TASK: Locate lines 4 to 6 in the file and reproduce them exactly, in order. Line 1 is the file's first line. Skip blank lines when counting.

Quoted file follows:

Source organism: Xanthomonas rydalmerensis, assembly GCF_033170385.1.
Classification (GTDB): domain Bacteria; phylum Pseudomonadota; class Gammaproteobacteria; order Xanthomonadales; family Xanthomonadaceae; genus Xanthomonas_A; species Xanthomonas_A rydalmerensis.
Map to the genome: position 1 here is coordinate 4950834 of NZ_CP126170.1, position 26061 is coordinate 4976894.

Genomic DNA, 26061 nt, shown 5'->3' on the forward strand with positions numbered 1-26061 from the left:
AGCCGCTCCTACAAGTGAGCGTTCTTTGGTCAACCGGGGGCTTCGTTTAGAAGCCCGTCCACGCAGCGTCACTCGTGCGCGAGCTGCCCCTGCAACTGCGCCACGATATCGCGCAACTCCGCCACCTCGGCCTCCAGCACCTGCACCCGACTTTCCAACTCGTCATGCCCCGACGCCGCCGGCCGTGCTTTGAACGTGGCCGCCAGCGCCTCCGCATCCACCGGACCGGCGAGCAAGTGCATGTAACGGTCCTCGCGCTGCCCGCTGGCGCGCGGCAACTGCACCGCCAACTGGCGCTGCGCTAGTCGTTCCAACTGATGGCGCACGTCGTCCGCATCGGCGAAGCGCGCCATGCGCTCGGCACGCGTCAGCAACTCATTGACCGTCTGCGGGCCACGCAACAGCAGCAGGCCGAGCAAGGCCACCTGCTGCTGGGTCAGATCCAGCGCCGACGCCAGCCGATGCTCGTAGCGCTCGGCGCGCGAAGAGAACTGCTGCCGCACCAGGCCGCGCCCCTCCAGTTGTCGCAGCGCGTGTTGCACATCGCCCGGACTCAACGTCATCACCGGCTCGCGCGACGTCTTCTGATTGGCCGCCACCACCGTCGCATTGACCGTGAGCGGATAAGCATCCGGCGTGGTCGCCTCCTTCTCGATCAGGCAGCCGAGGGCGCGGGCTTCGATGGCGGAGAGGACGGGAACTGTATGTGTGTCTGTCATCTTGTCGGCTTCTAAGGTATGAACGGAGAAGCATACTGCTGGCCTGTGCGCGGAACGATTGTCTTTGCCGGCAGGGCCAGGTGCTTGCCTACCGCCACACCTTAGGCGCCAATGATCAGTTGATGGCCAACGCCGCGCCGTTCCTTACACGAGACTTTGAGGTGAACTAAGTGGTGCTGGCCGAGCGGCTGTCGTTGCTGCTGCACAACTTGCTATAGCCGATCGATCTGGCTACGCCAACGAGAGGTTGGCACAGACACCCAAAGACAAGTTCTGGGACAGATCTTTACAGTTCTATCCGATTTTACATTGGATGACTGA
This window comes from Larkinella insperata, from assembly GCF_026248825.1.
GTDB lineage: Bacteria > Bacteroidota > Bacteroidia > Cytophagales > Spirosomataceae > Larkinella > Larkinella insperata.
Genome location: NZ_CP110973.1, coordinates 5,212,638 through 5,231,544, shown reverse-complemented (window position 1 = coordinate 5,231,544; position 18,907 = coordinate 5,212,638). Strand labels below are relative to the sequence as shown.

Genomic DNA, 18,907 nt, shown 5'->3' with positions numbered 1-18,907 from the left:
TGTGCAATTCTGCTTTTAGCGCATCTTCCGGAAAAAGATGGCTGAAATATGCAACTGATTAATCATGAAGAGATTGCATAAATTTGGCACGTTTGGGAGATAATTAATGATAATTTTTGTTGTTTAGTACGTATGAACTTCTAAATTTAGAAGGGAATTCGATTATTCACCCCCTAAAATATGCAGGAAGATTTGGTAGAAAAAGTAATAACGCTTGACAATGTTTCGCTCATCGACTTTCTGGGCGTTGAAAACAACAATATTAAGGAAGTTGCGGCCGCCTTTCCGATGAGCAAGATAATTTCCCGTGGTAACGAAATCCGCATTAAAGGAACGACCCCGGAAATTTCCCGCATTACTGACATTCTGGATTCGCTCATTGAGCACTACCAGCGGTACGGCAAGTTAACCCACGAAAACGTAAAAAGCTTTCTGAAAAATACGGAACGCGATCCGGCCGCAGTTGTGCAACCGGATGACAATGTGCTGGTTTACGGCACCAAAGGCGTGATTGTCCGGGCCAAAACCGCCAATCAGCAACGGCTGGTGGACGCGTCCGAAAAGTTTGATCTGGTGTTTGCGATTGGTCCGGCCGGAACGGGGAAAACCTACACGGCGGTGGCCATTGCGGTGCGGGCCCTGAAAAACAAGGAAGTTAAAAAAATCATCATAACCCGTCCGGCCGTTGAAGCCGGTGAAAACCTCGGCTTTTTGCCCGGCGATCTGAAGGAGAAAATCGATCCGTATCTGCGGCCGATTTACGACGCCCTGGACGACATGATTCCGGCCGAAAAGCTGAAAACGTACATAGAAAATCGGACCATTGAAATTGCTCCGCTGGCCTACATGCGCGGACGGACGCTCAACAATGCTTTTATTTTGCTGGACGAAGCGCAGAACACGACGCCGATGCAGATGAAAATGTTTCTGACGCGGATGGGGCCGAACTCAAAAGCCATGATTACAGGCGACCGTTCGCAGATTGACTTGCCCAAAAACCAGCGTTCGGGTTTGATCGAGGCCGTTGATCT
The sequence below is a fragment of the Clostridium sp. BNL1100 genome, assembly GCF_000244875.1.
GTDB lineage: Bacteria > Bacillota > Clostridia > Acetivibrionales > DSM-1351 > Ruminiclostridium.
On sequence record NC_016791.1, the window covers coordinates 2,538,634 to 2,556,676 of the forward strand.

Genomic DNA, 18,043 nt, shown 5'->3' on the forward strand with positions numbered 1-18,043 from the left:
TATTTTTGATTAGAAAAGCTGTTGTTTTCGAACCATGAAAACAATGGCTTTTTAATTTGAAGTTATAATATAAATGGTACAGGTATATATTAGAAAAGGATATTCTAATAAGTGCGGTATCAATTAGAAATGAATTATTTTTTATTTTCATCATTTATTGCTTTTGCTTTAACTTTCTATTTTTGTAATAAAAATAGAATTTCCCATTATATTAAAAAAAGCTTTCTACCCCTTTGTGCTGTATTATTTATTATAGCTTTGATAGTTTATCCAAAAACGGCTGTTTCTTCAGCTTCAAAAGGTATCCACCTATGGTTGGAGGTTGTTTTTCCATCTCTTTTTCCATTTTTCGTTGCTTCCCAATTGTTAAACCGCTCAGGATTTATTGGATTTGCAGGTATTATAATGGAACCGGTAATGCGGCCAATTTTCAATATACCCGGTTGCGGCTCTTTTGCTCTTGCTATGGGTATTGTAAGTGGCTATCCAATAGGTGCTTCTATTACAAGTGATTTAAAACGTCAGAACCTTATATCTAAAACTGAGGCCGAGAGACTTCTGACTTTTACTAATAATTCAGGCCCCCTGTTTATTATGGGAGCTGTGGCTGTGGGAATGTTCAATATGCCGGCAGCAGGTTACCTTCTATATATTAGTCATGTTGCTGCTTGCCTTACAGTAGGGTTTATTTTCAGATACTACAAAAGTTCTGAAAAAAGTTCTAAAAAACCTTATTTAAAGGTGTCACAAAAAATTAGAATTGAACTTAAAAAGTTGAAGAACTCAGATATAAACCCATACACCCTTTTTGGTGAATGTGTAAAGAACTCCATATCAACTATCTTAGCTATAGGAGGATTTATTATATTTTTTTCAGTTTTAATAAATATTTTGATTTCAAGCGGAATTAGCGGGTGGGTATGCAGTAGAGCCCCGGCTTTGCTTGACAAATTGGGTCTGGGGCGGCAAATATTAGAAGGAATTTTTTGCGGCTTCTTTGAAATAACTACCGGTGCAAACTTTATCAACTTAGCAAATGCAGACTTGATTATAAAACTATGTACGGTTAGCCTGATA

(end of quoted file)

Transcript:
Genomic DNA, 26061 nt, shown 5'->3' on the forward strand with positions numbered 1-26061 from the left:
AGCCGCTCCTACAAGTGAGCGTTCTTTGGTCAACCGGGGGCTTCGTTTAGAAGCCCGTCCACGCAGCGTCACTCGTGCGCGAGCTGCCCCTGCAACTGCGCCACGATATCGCGCAACTCCGCCACCTCGGCCTCCAGCACCTGCACCCGACTTTCCAACTCGTCATGCCCCGACGCCGCCGGCCGTGCTTTGAACGTGGCCGCCAGCGCCTCCGCATCCACCGGACCGGCGAGCAAGTGCATGTAACGGTCCTCGCGCTGCCCGCTGGCGCGCGGCAACTGCACCGCCAACTGGCGCTGCGCTAGTCGTTCCAACTGATGGCGCACGTCGTCCGCATCGGCGAAGCGCGCCATGCGCTCGGCACGCGTCAGCAACTCATTGACCGTCTGCGGGCCACGCAACAGCAGCAGGCCGAGCAAGGCCACCTGCTGCTGGGTCAGATCCAGCGCCGACGCCAGCCGATGCTCGTAGCGCTCGGCGCGCGAAGAGAACTGCTGCCGCACCAGGCCGCGCCCCTCCAGTTGTCGCAGCGCGTGTTGCACATCGCCCGGACTCAACGTCATCACCGGCTCGCGCGACGTCTTCTGATTGGCCGCCACCACCGTCGCATTGACCGTGAGCGGATAAGCATCCGGCGTGGTCGCCTCCTTCTCGATCAGGCAGCCGAGGGCGCGGGCTTCGATGGCGGAGAGGACGGGAACTGTATGTGTGTCTGTCATCTTGTCGGCTTCTAAGGTATGAACGGAGAAGCATACTGCTGGCCTGTGCGCGGAACGATTGTCTTTGCCGGCAGGGCCAGGTGCTTGCCTACCGCCACACCTTAGGCGCCAATGATCAGTTGATGGCCAACGCCGCGCCGTTCCTTACACGAGACTTTGAGGTGAACTAAGTGGTGCTGGCCGAGCGGCTGTCGTTGCTGCTGCACAACTTGCTATAGCCGATCGATCTGGCTACGCCAACGAGAGGTTGGCACAGACACCCAAAGACAAGTTCTGGGACAGATCTTTACAGTTCTATCCGATTTTACATTGGATGACTGA
This window comes from Larkinella insperata, from assembly GCF_026248825.1.